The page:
Kapchorwa, Uganda – Barley growing farmers in Sebei- Sub-region are crying foul after their produce was rejected by their sole buyer, Nile Breweries Limited (NBL).
Onapito Ekomoloit, the Legal and Corporate Affairs director of NBL, said the barley was of poor quality.
“The reason we rejected their barley is because it did not match the standard we want. We cannot compromise on quality but otherwise as a company, we need much barley than the farmers can produce,” he said.
Mr Ekomoloit said the harvest did not meet the moisture content and germination capacity required.
Mr Onapito said the poor quality barley could have been caused by the weather changes and not the type of seeds, as farmers were claiming.
He, however, said they are arranging a meeting to engage the affected farmers on the way forward.
Currently, there are more than 13,000 farmers of barley in the districts of Kween, Bukwo and Kapchorwa.
Barley has two seasons, the first is March-May and second in August- October.
Each bag of 100kgs can cost more than Shs152,000.
When Daily Monitor visited Kapyoyon Farm in Kapyoyon Village in Suam Sub-county, the buying centre of barley for NBL, it found that the bags of barley that had been rejected had started rotting.
The most affected farmers are those from the sub-counties of Suam, Senedet, Chepkwasta, Kabey, Chesowel, Kamet and Kortek in Bukwo District.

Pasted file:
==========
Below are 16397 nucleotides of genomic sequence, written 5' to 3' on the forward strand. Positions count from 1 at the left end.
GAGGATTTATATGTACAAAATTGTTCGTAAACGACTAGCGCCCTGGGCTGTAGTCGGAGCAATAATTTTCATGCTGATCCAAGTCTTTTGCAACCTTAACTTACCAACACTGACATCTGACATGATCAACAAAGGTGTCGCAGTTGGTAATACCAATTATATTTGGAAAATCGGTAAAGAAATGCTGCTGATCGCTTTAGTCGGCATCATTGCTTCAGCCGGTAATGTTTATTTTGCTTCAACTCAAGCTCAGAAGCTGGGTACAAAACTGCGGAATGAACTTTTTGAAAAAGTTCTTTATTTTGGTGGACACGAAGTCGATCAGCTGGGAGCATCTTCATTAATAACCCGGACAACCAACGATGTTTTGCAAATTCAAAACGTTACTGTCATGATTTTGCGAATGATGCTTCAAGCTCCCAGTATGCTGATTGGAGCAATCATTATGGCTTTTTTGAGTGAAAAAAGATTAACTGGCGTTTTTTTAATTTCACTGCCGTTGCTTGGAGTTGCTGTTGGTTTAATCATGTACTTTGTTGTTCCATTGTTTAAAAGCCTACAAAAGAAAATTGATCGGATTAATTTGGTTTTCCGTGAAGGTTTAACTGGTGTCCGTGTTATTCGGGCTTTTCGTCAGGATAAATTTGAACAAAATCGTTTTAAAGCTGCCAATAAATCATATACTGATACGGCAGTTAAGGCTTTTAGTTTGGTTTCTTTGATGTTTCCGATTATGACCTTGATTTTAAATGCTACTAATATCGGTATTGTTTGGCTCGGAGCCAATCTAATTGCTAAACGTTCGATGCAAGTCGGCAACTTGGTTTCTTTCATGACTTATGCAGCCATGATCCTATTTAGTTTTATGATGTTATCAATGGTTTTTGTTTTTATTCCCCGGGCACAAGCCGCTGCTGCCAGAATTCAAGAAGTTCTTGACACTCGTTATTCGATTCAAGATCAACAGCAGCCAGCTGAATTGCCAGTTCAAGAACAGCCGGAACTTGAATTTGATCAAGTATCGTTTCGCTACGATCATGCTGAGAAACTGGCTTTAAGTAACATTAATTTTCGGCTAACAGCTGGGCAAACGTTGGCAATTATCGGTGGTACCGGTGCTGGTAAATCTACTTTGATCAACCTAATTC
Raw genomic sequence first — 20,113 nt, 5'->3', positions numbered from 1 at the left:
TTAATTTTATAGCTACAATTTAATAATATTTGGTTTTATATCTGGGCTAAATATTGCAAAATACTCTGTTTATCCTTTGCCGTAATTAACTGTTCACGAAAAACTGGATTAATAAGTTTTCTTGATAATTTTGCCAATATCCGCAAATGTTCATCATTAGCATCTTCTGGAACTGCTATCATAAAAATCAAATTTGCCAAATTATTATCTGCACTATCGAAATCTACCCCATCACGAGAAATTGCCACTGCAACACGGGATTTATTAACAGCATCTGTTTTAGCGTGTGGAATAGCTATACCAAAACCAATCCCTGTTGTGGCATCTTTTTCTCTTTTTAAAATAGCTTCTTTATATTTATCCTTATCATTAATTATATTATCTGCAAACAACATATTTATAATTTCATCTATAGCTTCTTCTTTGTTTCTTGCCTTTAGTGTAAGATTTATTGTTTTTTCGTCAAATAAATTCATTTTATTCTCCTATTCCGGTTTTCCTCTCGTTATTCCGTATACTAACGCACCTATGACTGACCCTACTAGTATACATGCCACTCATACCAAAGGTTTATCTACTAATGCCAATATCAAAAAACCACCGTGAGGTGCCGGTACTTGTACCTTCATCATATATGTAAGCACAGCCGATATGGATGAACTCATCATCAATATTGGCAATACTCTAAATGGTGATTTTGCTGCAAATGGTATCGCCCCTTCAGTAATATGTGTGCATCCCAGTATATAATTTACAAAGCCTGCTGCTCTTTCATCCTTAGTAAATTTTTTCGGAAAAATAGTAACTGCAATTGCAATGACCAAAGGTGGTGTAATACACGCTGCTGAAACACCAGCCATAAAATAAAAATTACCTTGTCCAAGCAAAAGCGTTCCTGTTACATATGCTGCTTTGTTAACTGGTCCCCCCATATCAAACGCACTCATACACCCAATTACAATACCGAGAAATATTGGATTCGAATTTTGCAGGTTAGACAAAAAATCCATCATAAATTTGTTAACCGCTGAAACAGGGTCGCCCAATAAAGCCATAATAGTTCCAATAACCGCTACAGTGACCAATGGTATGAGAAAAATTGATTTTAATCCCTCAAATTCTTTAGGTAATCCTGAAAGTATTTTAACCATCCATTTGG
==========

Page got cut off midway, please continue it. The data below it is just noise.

Speaking during a farmers’ meeting at the farm on Tuesday, the farmers accused the company of selling to them poor seeds that are non-resistant to diseases and yielded poor harvests.
The farmers said they are disappointed because they abandoned maize farming for barley after the company promised them a ready market.
Mr Martin Cherukut, one of the farmers, said he hired about five acres to grow barley but now he is frustrated because more than 100 bags have been rejected.
“… we are now stranded and yet we have bills to pay. They gave us the seeds, we grew but now they blaming us, it’s very unfair,” Mr Cherukut said.
He said they sent their children back to school with hope that they would sell their harvest and clear school fees.
Mr Patrick Kapere, another farmer and resident of Senedet Village in Senedet Sub-county, said they invested a lot through buying inputs, machinery and pesticides.